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Family detention centers are mostly empty — so why license them?

According to KUT, the two family detention centers in South Texas are mostly empty, leaving immigration judges who had been relocated to the centers with nothing to do.

Due to a low number of people being detained at the border, the number of individuals in the two family detention centers in Texas has dropped dramatically. Between the two facilities, there are only a few hundred people detained. The two facilities have a total capacity of more than 3,000.

Another reason for the low numbers is due to a federal ruling that stated that children could not be held in a secure, jail-like facility. To comply with the ruling, Immigration and Customs Enforcement — the federal agency that contracts with the family detention centers — must release the children and their mothers in a short amount of time.

To bypass that decision, Texas State lawmakers this year proposed a bill that would allow the state to license this family detention camps as child care facilities. This bill, if signed into law, would be used to circumvent the ruling that an Austin-area judge made in a lawsuit but forth by immigrant families and allies against the licensing.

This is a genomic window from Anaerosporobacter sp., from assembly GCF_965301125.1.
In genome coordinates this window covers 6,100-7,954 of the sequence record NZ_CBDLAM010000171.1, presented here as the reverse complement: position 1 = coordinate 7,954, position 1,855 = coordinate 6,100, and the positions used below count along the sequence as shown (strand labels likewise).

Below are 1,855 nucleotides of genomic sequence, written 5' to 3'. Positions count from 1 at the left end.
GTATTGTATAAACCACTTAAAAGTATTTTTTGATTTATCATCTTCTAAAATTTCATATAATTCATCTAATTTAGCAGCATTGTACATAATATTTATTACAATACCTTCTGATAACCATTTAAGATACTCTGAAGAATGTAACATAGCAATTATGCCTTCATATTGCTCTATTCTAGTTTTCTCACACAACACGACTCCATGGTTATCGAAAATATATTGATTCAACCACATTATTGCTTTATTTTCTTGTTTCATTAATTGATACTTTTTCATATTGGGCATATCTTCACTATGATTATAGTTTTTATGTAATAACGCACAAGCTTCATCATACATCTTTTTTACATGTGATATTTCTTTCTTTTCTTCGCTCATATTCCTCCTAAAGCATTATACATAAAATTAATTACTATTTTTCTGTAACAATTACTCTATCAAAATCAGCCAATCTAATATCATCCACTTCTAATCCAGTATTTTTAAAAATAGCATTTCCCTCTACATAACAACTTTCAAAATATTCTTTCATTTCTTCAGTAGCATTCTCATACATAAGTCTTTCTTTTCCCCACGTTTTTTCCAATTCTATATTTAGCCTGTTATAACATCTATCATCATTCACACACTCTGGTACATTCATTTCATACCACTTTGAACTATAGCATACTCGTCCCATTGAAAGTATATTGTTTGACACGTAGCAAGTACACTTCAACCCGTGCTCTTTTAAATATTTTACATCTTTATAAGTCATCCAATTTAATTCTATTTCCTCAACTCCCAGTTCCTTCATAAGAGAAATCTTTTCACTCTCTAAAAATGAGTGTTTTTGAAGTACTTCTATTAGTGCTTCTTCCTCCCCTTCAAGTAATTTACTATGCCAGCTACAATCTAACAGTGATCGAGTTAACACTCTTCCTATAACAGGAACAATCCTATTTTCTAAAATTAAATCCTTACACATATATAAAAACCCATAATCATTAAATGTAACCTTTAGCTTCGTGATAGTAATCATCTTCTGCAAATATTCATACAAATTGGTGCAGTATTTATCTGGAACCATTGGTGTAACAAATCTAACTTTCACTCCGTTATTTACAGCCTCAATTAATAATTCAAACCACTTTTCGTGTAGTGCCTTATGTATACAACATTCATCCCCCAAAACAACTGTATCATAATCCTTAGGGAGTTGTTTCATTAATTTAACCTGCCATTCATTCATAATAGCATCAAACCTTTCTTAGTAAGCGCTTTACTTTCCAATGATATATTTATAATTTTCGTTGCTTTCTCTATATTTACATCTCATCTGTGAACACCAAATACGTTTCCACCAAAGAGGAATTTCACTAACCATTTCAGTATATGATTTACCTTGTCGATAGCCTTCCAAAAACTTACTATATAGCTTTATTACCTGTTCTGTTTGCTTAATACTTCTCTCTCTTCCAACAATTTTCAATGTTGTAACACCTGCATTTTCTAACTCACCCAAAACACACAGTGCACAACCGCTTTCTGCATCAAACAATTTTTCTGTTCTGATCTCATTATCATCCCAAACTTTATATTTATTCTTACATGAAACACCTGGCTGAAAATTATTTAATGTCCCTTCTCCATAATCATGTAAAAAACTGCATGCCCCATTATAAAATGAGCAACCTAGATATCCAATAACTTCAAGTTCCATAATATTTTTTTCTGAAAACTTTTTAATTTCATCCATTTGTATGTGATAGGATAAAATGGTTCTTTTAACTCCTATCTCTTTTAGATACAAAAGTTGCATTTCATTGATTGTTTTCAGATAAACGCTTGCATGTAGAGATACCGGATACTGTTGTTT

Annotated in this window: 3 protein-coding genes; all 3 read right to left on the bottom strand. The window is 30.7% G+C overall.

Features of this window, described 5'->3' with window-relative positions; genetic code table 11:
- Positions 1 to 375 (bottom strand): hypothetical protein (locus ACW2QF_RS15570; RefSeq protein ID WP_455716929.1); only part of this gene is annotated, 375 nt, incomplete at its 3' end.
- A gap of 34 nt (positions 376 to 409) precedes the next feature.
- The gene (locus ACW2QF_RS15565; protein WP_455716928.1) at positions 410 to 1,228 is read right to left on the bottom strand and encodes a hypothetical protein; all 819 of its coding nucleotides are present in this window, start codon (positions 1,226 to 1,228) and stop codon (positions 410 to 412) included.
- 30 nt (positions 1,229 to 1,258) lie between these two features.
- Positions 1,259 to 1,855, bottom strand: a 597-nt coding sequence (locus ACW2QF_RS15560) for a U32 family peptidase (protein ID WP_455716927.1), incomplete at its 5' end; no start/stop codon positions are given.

The question is, why license the centers? There are less people being detained at the border, so there is less need for these detention centers. The answer is simple.

Money.

By being able to license these family detention centers as childcare facilities, the private prison companies who operate would be able to detain mothers and children for longer periods of time.

Most contracts between private prison companies have a clause written in them where they receive a daily sum for each person detained in their facilities. If the detention centers were licensed, it would extend the amount of time each individual is detained, meaning more money for the private prison companies. The author of the proposed bill admitted that the bill was authored by the GEO Group, one of two private prison companies that operate family detention centers in Texas. This shows that money, not looking out for the well-being of mothers and children, is what really drives legislation in Texas.

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